Global gold demand rose 23 per cent in the January-March 2021 quarter as an opportunity emerged to buy at lower prices, relative to the highs seen last year. Consumer sentiment boosted demand, particularly as many markets continued to come out of lockdown and economic recovery.
Data compiled by the apex industry body the World Gold Council showed total gold demand at 815.7 tonnes in January – March 2021 quarter, virtual on par with the October – December 2020 quarter but down 23 per cent when compared with Q1, 2020. While the average gold price in Q1 was 13 per cent higher in the January – March 2021 quarter compared to October – December 2020 quarter, it declined by 4 per cent as compared to October – December 2020 quarter, the Gold Demand Trend report presented by the World Gold Council said on Thursday.
Global jewellery demand of 477.4 tonnes was 52 per cent higher than the very weak January – March quarter of 2020. The value of jewellery spending – US$27.5bn billion (bn) – was the highest for the first quarter since Q1 2013.
Bar and coin investment of 339.5 tonnes, rose by 36 per cent, was buoyed by bargain-hunting, as well as by expectations of building inflationary pressures. Growth in consumer demand was offset by strong outflows from gold-backed ETFs (gold ETFs), which lost 177.9 in Q1 as higher interest rates and a downward price trend weighed on investor sentiment. Q1 saw continued healthy levels of net buying by central banks: global official gold reserves grew by 95.5 tonnes, 23 per cent lower than the same quarter last year, but 20 per cent higher than the sequential previous quarter.
Jewellery demand in China recovered to 191.1 tonnes – its highest quarterly total since 2015. Although the 212 per cent growth rate was largely due to the comparison with an extremely weak Q1 2020, demand was 4% higher than Q1 2019. Three main drivers underpinned this strong quarterly result: improving domestic economic conditions; lower gold prices; and sales booms sparked by Chinese New Year (CNY), Valentine’s Day and International Women’s Day.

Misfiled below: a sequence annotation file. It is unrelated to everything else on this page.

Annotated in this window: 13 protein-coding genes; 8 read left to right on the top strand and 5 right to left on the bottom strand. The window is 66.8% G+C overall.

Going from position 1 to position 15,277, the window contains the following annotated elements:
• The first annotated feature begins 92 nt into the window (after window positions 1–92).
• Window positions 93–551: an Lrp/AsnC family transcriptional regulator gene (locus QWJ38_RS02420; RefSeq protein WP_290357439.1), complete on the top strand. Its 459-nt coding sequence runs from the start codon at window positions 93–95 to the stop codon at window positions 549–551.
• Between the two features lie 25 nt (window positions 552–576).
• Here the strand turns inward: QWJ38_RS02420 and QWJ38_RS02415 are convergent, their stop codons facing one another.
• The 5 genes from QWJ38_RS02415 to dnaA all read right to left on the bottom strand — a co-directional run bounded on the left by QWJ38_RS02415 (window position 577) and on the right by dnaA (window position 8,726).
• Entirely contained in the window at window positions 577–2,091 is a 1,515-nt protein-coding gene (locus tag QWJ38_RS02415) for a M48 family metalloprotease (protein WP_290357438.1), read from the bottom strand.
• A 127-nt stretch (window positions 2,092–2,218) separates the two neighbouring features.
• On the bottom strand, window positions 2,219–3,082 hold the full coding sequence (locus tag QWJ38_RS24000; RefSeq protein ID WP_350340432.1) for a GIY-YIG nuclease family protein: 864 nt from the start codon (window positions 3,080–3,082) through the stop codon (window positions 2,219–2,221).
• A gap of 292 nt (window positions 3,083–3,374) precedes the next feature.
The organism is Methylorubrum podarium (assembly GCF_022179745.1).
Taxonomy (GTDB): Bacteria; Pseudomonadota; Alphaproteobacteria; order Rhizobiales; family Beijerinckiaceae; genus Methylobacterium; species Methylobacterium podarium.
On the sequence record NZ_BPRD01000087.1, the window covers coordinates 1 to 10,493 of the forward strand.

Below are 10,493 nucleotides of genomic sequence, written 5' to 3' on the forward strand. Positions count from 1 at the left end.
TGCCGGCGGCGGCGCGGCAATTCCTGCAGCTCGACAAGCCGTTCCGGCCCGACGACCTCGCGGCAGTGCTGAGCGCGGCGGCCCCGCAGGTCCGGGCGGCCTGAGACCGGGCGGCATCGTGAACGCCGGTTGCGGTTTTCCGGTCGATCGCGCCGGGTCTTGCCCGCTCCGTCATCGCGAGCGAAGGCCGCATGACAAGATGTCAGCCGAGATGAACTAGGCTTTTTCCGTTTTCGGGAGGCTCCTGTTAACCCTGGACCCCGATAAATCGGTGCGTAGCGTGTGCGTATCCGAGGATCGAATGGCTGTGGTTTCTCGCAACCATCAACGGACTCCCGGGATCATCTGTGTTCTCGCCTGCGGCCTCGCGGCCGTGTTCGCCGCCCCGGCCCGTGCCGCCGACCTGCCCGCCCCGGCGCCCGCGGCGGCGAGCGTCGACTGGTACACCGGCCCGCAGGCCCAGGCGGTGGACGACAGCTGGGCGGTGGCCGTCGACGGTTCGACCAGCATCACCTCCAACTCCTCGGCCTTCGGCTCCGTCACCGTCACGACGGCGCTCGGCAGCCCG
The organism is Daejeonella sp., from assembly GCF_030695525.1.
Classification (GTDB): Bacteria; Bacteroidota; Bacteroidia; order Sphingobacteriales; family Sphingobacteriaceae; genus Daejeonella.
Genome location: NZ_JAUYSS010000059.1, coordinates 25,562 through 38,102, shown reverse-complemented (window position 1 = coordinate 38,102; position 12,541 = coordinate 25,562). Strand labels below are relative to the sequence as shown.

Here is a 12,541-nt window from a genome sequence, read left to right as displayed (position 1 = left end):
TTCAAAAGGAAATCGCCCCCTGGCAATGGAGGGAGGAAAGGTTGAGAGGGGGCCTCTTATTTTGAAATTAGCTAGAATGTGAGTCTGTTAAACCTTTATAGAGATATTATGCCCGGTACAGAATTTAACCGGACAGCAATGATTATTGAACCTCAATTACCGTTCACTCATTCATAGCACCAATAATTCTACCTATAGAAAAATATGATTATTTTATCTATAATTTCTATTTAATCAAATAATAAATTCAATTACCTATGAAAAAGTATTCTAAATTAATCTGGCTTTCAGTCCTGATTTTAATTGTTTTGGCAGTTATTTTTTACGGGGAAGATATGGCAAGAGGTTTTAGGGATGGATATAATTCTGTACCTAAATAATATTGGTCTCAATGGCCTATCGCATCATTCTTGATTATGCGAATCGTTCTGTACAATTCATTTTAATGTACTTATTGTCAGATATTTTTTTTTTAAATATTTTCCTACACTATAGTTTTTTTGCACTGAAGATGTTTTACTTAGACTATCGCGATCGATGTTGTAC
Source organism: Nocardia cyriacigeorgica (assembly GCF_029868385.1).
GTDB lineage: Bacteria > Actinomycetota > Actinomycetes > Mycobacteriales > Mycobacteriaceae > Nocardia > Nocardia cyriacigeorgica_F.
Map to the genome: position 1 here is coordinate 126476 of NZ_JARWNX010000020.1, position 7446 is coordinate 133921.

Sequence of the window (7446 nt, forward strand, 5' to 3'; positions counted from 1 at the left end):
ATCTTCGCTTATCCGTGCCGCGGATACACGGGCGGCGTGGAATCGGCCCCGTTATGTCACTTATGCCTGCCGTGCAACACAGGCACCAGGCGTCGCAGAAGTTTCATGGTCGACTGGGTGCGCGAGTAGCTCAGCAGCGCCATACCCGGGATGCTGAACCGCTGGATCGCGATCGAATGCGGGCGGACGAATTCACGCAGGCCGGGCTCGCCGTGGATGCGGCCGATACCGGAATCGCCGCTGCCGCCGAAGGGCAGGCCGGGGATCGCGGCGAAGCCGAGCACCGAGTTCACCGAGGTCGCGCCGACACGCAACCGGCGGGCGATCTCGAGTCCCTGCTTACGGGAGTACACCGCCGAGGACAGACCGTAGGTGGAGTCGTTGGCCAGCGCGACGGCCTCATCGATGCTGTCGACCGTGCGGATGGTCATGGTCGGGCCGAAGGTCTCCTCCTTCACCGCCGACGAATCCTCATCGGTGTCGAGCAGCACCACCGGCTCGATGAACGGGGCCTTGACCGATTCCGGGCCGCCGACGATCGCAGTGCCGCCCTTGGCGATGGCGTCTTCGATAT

China’s economy continued to improve, with GDP growth reaching 18.3 per cent in Q1 – the highest on record. Local residents saw their disposable income increase by 13.7 per cent compared with the same quarter last year, and this buoyant economic picture supported gold jewellery demand. Festival sales were another key factor supporting China’s gold jewellery demand in Q1. January saw the traditional hoarding of gold products ahead of the Chinese New Year holiday. The policy to encourage residents of major cities to ‘stay put’ for the CNY holiday freed up to travel budgets for discretionary spending, supporting gold demand.
Jewellery demand in Turkey was 5 per cent higher y-o-y at 9 tonnes. However, in comparison to a more ‘normal’ year – Q1 2019 – it was down 6%. Local gold prices dropped throughout January and February, before rebounding sharply with the sacking of the Turkish central bank governor in mid-March, choking off the recovery in jewellery demand.
Gold jewellery demand in the US grew 6 per cent y-o-y to 24.3 tonnes – the strongest Q1 since 2009. In value terms, this equates to a 21 per cent y-o-y increase to US$1.4bn. With consumer sentiment boosted by the vaccine rollout programme and Federal income support measures, the impact on gold demand was evident. The sector also benefited from a continued diversion of funds that would previously have been spent on travel, restaurant meals, theatre trips, etc.
The y-o-y growth rate is all the more notable given that US lockdown restrictions were not widely introduced until late March 2020, meaning that Q1 demand last year was not greatly affected. Analysts expect they-o-y comparison in Q2 to more clearly reflect the base-effect impact of the pandemic. The lingering effects of Covid-19 on consumer sentiment and logistics took their toll on European gold jewellery demand in Q1 – particularly in the UK.
The smaller East Asian markets saw healthy y-o-y gains, with the exception of modest losses in Japan. Growth in demand was in large part due to a combination of falling gold prices during Q1 and the base effect of a weak Q1 2020, which had been hit by the beginnings of the pandemic and early lockdowns.